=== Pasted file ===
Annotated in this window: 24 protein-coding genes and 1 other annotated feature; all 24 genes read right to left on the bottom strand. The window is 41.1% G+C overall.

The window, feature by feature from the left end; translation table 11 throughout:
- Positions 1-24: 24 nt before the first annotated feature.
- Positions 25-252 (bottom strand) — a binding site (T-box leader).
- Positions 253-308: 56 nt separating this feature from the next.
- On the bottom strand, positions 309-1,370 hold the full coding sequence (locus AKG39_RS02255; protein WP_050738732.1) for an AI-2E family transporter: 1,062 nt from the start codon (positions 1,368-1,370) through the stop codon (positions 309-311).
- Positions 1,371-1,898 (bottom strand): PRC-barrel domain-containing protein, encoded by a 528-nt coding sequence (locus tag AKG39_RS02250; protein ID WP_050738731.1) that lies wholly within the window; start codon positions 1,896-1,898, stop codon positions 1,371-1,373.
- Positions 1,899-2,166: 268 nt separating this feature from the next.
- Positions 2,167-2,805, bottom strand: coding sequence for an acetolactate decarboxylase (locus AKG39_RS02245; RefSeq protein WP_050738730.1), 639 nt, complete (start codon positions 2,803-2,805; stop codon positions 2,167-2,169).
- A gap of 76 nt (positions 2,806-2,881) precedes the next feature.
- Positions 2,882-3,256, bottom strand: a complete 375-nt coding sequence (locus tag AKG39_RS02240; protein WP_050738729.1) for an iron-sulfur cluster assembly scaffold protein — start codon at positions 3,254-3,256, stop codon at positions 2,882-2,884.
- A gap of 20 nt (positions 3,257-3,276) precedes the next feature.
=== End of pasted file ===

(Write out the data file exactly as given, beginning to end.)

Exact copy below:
Annotated in this window: 24 protein-coding genes and 1 other annotated feature; all 24 genes read right to left on the bottom strand. The window is 41.1% G+C overall.

The window, feature by feature from the left end; translation table 11 throughout:
- Positions 1-24: 24 nt before the first annotated feature.
- Positions 25-252 (bottom strand) — a binding site (T-box leader).
- Positions 253-308: 56 nt separating this feature from the next.
- On the bottom strand, positions 309-1,370 hold the full coding sequence (locus AKG39_RS02255; protein WP_050738732.1) for an AI-2E family transporter: 1,062 nt from the start codon (positions 1,368-1,370) through the stop codon (positions 309-311).
- Positions 1,371-1,898 (bottom strand): PRC-barrel domain-containing protein, encoded by a 528-nt coding sequence (locus tag AKG39_RS02250; protein ID WP_050738731.1) that lies wholly within the window; start codon positions 1,896-1,898, stop codon positions 1,371-1,373.
- Positions 1,899-2,166: 268 nt separating this feature from the next.
- Positions 2,167-2,805, bottom strand: coding sequence for an acetolactate decarboxylase (locus AKG39_RS02245; RefSeq protein WP_050738730.1), 639 nt, complete (start codon positions 2,803-2,805; stop codon positions 2,167-2,169).
- A gap of 76 nt (positions 2,806-2,881) precedes the next feature.
- Positions 2,882-3,256, bottom strand: a complete 375-nt coding sequence (locus tag AKG39_RS02240; protein WP_050738729.1) for an iron-sulfur cluster assembly scaffold protein — start codon at positions 3,254-3,256, stop codon at positions 2,882-2,884.
- A gap of 20 nt (positions 3,257-3,276) precedes the next feature.